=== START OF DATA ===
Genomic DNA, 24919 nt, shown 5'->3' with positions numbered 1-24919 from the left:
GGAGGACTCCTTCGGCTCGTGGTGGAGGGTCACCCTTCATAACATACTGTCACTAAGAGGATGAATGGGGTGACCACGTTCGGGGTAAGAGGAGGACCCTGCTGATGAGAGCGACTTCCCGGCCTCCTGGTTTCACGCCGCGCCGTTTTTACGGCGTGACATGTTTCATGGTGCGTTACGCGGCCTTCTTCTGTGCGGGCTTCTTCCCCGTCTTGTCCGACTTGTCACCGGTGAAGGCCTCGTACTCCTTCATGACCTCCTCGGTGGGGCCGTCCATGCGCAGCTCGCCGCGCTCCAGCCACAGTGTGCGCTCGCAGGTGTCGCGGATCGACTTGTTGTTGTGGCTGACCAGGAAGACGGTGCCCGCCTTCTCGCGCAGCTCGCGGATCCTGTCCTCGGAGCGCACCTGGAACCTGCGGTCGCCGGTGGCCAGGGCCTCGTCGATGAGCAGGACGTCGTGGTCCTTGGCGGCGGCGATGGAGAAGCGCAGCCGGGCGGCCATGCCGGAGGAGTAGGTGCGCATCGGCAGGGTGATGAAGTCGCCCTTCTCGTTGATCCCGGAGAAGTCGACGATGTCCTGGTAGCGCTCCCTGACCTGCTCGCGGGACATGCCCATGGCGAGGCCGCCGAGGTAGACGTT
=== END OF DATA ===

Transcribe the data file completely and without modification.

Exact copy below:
Genomic DNA, 24919 nt, shown 5'->3' with positions numbered 1-24919 from the left:
GGAGGACTCCTTCGGCTCGTGGTGGAGGGTCACCCTTCATAACATACTGTCACTAAGAGGATGAATGGGGTGACCACGTTCGGGGTAAGAGGAGGACCCTGCTGATGAGAGCGACTTCCCGGCCTCCTGGTTTCACGCCGCGCCGTTTTTACGGCGTGACATGTTTCATGGTGCGTTACGCGGCCTTCTTCTGTGCGGGCTTCTTCCCCGTCTTGTCCGACTTGTCACCGGTGAAGGCCTCGTACTCCTTCATGACCTCCTCGGTGGGGCCGTCCATGCGCAGCTCGCCGCGCTCCAGCCACAGTGTGCGCTCGCAGGTGTCGCGGATCGACTTGTTGTTGTGGCTGACCAGGAAGACGGTGCCCGCCTTCTCGCGCAGCTCGCGGATCCTGTCCTCGGAGCGCACCTGGAACCTGCGGTCGCCGGTGGCCAGGGCCTCGTCGATGAGCAGGACGTCGTGGTCCTTGGCGGCGGCGATGGAGAAGCGCAGCCGGGCGGCCATGCCGGAGGAGTAGGTGCGCATCGGCAGGGTGATGAAGTCGCCCTTCTCGTTGATCCCGGAGAAGTCGACGATGTCCTGGTAGCGCTCCCTGACCTGCTCGCGGGACATGCCCATGGCGAGGCCGCCGAGGTAGACGTT